• Dynamo powered lights will operate independently from the rest of the bike, this means if you run out of battery power and have to pedal manually you will still have safety
  • The stem features an adjustable angle feature that doesn’t require tools and the fenders can also be adjusted tool-free which is handy if they get bumped and need to be straightened
  • Great safety, utility and cleanliness thanks to the full length fenders with mud flaps, large plastic chain guard, rear carry rack with pannier blockers and extra reflectors and reflective sidewall stripes on the tires
  • Comfortable to ride over bumpy terrain thanks to the oversized saddle, larger 1.75″ hybrid tires, adjustable suspension fork and rubber ergonomic grips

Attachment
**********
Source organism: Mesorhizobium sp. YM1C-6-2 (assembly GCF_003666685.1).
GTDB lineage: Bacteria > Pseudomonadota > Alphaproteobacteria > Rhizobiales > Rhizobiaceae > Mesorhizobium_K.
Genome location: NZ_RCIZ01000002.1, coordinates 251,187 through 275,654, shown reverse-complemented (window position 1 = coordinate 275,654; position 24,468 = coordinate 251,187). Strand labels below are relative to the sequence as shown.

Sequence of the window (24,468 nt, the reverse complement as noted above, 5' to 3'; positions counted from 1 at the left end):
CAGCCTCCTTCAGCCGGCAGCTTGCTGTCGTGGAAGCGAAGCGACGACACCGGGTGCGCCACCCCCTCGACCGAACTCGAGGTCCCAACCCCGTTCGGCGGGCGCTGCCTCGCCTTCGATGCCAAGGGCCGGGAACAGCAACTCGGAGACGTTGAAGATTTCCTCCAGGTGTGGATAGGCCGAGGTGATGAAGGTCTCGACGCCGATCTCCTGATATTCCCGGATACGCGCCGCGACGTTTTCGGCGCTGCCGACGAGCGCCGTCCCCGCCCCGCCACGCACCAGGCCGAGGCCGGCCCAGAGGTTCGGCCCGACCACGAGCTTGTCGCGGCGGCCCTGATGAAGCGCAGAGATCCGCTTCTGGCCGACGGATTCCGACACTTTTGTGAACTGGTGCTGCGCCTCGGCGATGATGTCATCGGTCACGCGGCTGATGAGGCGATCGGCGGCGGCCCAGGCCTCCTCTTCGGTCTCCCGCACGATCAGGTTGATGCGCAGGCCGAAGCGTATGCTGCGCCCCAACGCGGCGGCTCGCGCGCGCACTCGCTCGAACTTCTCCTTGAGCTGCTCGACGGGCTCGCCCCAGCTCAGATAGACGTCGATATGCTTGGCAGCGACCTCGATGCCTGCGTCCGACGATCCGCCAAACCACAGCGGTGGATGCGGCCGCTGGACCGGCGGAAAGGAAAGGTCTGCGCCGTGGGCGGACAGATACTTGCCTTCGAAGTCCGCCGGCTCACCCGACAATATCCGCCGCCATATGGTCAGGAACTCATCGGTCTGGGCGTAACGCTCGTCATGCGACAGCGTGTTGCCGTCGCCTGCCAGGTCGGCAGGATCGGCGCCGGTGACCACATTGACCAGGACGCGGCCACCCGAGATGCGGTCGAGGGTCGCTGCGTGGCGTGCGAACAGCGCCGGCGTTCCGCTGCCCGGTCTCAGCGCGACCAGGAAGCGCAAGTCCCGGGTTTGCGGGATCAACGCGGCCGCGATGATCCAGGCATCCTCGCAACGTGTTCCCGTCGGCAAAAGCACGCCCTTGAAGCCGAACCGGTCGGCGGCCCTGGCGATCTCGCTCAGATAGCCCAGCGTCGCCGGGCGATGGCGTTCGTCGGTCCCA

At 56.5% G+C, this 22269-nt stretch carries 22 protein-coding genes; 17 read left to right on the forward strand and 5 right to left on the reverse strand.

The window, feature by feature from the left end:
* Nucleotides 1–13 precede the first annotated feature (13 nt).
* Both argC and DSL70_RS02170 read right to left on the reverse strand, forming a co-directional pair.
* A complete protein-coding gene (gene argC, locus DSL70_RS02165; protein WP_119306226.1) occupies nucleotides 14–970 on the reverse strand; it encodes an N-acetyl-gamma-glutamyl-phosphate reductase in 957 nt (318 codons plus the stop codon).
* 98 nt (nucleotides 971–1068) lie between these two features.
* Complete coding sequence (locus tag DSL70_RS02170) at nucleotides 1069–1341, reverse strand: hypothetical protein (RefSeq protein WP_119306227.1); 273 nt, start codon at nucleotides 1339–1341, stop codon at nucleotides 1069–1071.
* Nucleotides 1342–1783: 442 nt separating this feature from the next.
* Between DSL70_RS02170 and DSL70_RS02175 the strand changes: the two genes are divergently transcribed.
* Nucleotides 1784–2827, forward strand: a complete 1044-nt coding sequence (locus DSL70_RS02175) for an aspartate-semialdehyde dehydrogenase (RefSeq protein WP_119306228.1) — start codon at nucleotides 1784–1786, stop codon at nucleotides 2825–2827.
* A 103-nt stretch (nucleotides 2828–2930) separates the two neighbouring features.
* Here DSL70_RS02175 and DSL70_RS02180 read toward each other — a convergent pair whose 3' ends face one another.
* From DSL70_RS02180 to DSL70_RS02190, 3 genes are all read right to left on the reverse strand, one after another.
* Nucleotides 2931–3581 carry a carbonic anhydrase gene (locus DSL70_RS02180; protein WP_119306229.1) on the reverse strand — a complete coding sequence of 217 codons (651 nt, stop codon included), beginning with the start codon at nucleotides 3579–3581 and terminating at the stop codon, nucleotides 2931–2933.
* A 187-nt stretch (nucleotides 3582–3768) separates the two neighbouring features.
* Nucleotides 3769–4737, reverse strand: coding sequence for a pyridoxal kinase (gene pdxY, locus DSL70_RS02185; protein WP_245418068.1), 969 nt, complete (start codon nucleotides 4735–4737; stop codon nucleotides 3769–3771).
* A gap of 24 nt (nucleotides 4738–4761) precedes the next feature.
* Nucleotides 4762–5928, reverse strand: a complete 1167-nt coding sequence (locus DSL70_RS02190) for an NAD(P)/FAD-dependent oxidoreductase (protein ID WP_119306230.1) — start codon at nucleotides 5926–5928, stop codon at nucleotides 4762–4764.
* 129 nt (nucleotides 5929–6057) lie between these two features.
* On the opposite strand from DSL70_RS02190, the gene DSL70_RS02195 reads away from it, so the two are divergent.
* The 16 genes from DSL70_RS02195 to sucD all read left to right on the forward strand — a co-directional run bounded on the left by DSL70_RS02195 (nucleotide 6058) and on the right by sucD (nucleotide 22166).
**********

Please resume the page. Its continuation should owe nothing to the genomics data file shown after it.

• The Evo Street uses 26″ wheels vs. 700c ~28″ tires on the Evo City and this puts the frame closer to the ground making it easier to mount
  • The battery pack can be charged on or off the bike, is integrated into the downtube for a clean “stealthy” aesthetic and features a lock for security
  • Offers both throttle mode and pedal assist with four levels to emphasize range or speed, zippy powerful feel from the efficient 350 watt geared motor (548 watt peak output)
  • The LCD display is removable, easy to reach and activate from the left grip, backlit for use in low lighting conditions (just hold the down arrow for two seconds)
  • Tektro Auriga E-Comp levers have motor cutoff switches built in and are easy to activate with just a finger or two, the large 180 mm front rotor and standard 160 mm rear rotor offer great stopping power for trail and mountain terrain
  • New tool-free quick release system on the rear wheel makes changing flats and doing service much easier, the motor power cable also has a quick disconnect built in
  • The motor power cable location has been updated, now entering the hub on the left side of the bike vs. the right side where the derailleur and cassette are, this helps to reduce complexity, clutter and damage if the bike tips